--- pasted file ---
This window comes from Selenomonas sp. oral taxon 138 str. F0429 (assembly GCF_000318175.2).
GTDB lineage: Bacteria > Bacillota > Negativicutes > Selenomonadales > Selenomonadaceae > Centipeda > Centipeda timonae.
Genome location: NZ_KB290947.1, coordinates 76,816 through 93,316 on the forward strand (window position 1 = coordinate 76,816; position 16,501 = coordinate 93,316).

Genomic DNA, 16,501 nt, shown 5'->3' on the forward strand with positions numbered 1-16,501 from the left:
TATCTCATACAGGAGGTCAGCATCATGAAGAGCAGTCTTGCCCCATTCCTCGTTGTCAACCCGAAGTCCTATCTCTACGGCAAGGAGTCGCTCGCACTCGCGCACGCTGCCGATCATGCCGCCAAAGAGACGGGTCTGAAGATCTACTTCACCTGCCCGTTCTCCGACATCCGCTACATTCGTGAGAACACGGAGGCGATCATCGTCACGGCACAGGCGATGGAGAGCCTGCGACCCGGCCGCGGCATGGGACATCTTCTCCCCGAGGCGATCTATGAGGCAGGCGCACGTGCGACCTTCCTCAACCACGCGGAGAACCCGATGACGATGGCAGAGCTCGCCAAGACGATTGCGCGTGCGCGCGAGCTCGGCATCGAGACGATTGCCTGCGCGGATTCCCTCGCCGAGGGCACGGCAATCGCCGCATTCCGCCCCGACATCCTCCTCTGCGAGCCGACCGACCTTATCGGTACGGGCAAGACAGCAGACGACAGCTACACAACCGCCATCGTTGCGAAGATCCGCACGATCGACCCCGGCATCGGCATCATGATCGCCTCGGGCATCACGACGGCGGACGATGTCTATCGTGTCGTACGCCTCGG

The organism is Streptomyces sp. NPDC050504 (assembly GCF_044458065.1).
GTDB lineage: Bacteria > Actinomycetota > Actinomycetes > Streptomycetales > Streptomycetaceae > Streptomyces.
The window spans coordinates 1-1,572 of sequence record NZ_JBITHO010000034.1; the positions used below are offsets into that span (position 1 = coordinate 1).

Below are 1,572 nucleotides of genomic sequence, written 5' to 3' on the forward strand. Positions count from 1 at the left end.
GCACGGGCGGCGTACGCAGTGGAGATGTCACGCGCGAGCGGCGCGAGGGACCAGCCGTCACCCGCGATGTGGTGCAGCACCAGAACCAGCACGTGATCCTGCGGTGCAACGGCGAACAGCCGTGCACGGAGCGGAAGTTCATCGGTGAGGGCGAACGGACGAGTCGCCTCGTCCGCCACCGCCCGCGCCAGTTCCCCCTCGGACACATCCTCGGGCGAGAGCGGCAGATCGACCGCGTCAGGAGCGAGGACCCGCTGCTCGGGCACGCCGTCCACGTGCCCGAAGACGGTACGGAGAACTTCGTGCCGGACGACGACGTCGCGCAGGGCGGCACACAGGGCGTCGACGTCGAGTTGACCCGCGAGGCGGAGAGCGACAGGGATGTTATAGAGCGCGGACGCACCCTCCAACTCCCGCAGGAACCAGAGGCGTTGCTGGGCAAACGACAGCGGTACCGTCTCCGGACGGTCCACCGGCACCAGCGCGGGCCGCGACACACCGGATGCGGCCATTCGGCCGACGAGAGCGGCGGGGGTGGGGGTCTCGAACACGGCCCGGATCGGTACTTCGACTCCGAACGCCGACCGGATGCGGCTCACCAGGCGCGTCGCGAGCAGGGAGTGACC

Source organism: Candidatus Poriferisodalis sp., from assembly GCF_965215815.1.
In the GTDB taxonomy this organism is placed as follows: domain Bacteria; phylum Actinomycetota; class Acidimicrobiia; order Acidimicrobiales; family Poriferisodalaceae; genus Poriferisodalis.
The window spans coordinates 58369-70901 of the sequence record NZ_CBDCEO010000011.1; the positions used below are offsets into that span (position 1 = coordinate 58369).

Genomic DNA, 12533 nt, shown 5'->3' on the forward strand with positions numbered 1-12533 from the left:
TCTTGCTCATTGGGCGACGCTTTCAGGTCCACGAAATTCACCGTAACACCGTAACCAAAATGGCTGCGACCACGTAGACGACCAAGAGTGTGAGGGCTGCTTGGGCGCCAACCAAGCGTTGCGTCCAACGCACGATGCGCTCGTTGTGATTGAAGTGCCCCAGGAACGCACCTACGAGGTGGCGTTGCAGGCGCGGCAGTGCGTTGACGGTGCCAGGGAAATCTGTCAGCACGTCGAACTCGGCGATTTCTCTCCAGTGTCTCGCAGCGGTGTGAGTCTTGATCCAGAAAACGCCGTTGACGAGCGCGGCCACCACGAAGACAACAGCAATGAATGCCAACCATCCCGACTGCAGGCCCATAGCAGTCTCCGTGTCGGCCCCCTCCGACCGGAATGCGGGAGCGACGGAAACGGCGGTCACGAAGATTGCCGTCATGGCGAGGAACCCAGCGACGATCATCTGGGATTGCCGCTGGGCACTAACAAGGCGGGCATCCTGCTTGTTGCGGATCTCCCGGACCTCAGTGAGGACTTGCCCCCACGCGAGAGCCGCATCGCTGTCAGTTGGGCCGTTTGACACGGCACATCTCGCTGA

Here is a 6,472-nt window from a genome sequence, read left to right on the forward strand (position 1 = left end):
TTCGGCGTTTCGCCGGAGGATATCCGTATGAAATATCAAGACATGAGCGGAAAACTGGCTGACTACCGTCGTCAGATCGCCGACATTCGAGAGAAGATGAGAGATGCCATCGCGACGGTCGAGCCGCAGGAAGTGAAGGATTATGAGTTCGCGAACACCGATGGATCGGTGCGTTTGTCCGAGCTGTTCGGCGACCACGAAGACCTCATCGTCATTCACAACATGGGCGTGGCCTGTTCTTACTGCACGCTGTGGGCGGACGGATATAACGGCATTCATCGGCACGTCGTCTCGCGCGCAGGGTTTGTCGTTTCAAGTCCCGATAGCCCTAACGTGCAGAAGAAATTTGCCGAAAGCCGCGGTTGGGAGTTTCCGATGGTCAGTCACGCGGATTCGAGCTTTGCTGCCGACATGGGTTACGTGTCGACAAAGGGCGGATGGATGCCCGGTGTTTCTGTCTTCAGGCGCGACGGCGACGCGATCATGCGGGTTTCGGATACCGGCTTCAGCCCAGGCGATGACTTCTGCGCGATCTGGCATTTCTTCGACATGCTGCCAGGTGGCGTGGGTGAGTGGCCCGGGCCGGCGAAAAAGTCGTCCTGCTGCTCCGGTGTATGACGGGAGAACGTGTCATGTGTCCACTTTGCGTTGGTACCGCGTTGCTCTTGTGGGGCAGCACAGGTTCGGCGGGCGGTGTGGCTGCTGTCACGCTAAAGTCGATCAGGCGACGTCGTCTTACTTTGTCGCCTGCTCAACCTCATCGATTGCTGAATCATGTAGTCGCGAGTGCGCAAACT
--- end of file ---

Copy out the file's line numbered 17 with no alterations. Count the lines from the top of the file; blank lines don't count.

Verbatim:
TTCGGCGTTTCGCCGGAGGATATCCGTATGAAATATCAAGACATGAGCGGAAAACTGGCTGACTACCGTCGTCAGATCGCCGACATTCGAGAGAAGATGAGAGATGCCATCGCGACGGTCGAGCCGCAGGAAGTGAAGGATTATGAGTTCGCGAACACCGATGGATCGGTGCGTTTGTCCGAGCTGTTCGGCGACCACGAAGACCTCATCGTCATTCACAACATGGGCGTGGCCTGTTCTTACTGCACGCTGTGGGCGGACGGATATAACGGCATTCATCGGCACGTCGTCTCGCGCGCAGGGTTTGTCGTTTCAAGTCCCGATAGCCCTAACGTGCAGAAGAAATTTGCCGAAAGCCGCGGTTGGGAGTTTCCGATGGTCAGTCACGCGGATTCGAGCTTTGCTGCCGACATGGGTTACGTGTCGACAAAGGGCGGATGGATGCCCGGTGTTTCTGTCTTCAGGCGCGACGGCGACGCGATCATGCGGGTTTCGGATACCGGCTTCAGCCCAGGCGATGACTTCTGCGCGATCTGGCATTTCTTCGACATGCTGCCAGGTGGCGTGGGTGAGTGGCCCGGGCCGGCGAAAAAGTCGTCCTGCTGCTCCGGTGTATGACGGGAGAACGTGTCATGTGTCCACTTTGCGTTGGTACCGCGTTGCTCTTGTGGGGCAGCACAGGTTCGGCGGGCGGTGTGGCTGCTGTCACGCTAAAGTCGATCAGGCGACGTCGTCTTACTTTGTCGCCTGCTCAACCTCATCGATTGCTGAATCATGTAGTCGCGAGTGCGCAAACT